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COVID-19: Let's not let the hopeful news get lost, part two

Tech industry people, funny people, sports stars, regular ole people, and medical professionals are all doing what they have to do to defeat this deadly virus, and keep our hope alive.
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Written by Paul Greenberg on

After the response last week to what is now my first of several hopeful news posts, I decided for the immediate future that I would simply provide all of us with the hopeful news for a little while.

There is an astonishing sea change beginning I think in how we all interact. Now, I'm not pretending to be an expert in social psychology. But it is clear that despite all the glitches there is an unprecedented level of global cooperation going on. Usually, wars have two human sides. In this one, there is all humanity versus a virus. So, I'll say it again: Unprecedented

I'm going to institute some regular features and some random things every week. The regular features will be the latest hopeful news about medical supplies, vaccines, treatments, the tech industry response, tools and useful info, the comedy and a Corona Cover of the Week. What will vary is how I organize the good that people do. 

This week, for example, it's the cheering of the amazing healthcare workers who are putting their lives on the line. Also, the good that sports teams and players are doing. That will vary week to week. 

COVID-19 crisis: Medical Supplies

  1. The Trump administration invoked the Defense Production Act to ensure the supply of materials for the production of ventilators to General Electric, ResMed, Hill-Rom Holdings, Medtronic PLC, Vyaire Medical and Royal Phillips NV.
  2. China sent NYC 1,000 ventilators. That alone is worthy of hope. For all kinds of reasons.
  3. The state of Virginia signed a $27 million contract to get medical supplies to Virginia to cover the expected increase in cases.  At the same time, the Virginia Department of Health shipped out one million masks to medical facilities throughout the state that it had stocked since the H1N1 pandemic in 2009.

COVID-19 crisis: Vaccines and treatments

  1. Inovio Pharmaceuticals, a company that Bill and Melinda Gates funded, is the second to start human trials with a coronavirus vaccine on patients in Philadelphia and Kansas City Missouri. As always, caution. But the human species is responding with unprecedented speed, despite how slow it seems from day to day. Two clinical trials going in within a couple of months.
  2. With all the cautions and caveats around larger and randomized sampling still intact, there are a number of promising signs in treatment with the COVID-19 plasma serum:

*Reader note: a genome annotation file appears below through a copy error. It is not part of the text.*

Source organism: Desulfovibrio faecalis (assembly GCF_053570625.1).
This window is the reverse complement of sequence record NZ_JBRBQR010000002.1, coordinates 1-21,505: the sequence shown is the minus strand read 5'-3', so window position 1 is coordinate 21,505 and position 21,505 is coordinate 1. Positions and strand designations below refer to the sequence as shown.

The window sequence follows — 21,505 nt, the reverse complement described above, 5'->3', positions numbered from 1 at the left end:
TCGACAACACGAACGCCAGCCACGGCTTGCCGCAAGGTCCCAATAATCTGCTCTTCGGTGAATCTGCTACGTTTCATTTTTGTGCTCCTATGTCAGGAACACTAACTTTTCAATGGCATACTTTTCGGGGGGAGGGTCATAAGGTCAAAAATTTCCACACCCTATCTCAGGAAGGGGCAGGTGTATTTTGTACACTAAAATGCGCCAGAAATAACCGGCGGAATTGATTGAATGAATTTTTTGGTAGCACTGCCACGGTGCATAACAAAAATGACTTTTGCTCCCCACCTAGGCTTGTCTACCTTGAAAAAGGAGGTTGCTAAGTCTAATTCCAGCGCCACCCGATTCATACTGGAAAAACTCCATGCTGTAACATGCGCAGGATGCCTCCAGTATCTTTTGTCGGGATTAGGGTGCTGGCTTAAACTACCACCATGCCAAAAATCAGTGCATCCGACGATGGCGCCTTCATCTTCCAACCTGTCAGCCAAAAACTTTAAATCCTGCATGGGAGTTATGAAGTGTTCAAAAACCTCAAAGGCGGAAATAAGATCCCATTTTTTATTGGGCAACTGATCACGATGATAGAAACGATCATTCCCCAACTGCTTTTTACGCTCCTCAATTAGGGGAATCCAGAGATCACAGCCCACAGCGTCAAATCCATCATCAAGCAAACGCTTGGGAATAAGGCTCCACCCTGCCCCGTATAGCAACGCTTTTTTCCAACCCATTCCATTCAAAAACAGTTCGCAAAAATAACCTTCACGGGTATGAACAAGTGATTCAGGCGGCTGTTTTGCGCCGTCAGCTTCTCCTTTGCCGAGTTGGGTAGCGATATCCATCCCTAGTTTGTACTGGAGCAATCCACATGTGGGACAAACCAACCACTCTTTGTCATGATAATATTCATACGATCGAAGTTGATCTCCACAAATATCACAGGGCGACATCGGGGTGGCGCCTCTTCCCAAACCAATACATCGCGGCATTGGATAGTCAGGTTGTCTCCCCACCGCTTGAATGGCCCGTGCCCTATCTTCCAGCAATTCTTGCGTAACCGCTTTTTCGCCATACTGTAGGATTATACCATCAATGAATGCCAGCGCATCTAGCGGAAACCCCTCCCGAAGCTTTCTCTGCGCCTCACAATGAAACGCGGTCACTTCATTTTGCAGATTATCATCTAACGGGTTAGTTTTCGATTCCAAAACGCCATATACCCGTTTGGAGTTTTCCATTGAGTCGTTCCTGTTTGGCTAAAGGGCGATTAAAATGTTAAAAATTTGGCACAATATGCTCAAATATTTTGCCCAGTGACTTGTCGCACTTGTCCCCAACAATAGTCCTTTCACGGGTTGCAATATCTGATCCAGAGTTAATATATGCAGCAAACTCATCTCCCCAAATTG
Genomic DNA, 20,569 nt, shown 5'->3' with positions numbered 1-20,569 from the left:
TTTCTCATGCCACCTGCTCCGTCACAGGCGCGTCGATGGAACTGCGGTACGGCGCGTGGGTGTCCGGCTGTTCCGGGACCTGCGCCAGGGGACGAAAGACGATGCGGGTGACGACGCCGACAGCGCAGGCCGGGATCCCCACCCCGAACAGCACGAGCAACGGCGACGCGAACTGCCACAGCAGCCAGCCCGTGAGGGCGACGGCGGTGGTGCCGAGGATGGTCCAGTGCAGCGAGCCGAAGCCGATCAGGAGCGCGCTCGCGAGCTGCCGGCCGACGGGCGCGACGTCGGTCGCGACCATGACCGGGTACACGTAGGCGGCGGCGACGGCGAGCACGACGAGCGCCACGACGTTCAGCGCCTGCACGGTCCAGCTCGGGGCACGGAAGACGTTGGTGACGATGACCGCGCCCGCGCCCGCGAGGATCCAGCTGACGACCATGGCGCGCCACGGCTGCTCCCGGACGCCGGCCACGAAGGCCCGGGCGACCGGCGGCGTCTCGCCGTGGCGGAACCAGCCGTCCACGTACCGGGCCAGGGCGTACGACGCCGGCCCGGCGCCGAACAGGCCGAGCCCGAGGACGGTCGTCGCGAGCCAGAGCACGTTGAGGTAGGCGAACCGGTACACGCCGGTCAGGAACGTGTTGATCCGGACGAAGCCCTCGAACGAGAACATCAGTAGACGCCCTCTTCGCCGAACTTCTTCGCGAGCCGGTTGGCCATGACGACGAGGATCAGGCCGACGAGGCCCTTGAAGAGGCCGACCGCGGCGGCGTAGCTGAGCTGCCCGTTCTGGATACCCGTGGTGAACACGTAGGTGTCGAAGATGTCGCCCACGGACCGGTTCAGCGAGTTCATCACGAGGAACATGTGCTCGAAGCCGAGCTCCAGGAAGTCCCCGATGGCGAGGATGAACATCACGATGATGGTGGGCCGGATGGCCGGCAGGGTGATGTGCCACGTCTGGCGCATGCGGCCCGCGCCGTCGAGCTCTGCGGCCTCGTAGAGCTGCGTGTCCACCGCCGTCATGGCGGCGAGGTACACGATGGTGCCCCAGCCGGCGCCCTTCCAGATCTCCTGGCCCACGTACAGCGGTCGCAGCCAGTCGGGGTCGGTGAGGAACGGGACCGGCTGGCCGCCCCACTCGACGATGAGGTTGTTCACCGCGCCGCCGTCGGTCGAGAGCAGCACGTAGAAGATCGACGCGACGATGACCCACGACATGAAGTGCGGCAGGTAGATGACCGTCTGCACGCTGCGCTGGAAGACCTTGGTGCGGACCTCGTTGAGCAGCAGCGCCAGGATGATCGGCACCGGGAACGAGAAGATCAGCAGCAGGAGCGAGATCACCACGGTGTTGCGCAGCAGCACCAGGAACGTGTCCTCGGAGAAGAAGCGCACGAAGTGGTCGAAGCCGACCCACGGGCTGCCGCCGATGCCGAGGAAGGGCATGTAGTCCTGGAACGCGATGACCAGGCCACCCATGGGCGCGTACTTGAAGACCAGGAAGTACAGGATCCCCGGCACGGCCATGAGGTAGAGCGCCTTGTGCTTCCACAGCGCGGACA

COVID-19 crisis: Trends

  1. The University of Washington's Institute for Health Metrics and Evaluation (IHME)T says that new data suggests there are considerably fewer deaths from the COVID-19 virus than previously expected. The model still suggests that the peak will be between April 15 and April 16 nationally and then the decline will begin.

COVID-19 crisis: Tech Industry Response

  1. Apple has not only sourced and shipped 20 million medical-grade masks to health care professionals but has designed a medical-grade custom mask. 
  2. Pegasystems has developed an app called The Employee Safety and Business Continuity Tracker for its customers that will track COVID-19 exposure and its impact on operations. These kinds of apps, like those ServiceNow and SAP released, are exceptionally important because they support business continuity and the back end of the workings of the company. With the much higher pressure placed on all aspects of a company's workings, this kind of crisis and emergency management ops support can, at times, be the make or break of a company during a crisis. The app can be obtained here.
  3. Salesforce continues to put itself out front, landing a 747 filled with masks and other medical supplies in N.Y. on April 5. I'm not sure of the numbers, but Salesforce, always mindful of the psychology of what it does, knows that landing a huge plane in N.Y. with supplies can be inspiring and hopeful. I will guess it was fully aware of the impact of that kind of delivery.    
  4. Wipro and the Azim Premji Foundation have been making a major effort to feed the underprivileged during the crisis and now have managed to feed 500,000 people with their work. (For more on the Azim Premji Foundation, go here.)

COVID-19 crisis: The good that people do

  1. The healthcare workers are putting their lives on the line and trying to save lives by doing that. The appreciation across the country from little towns to big cities is being shown by grateful citizens who are doing what they can to show that they know this and it matters. (Thanks to Kathryn Bonesteel for these links. You can see what she is doing in Houston in last week's post.)

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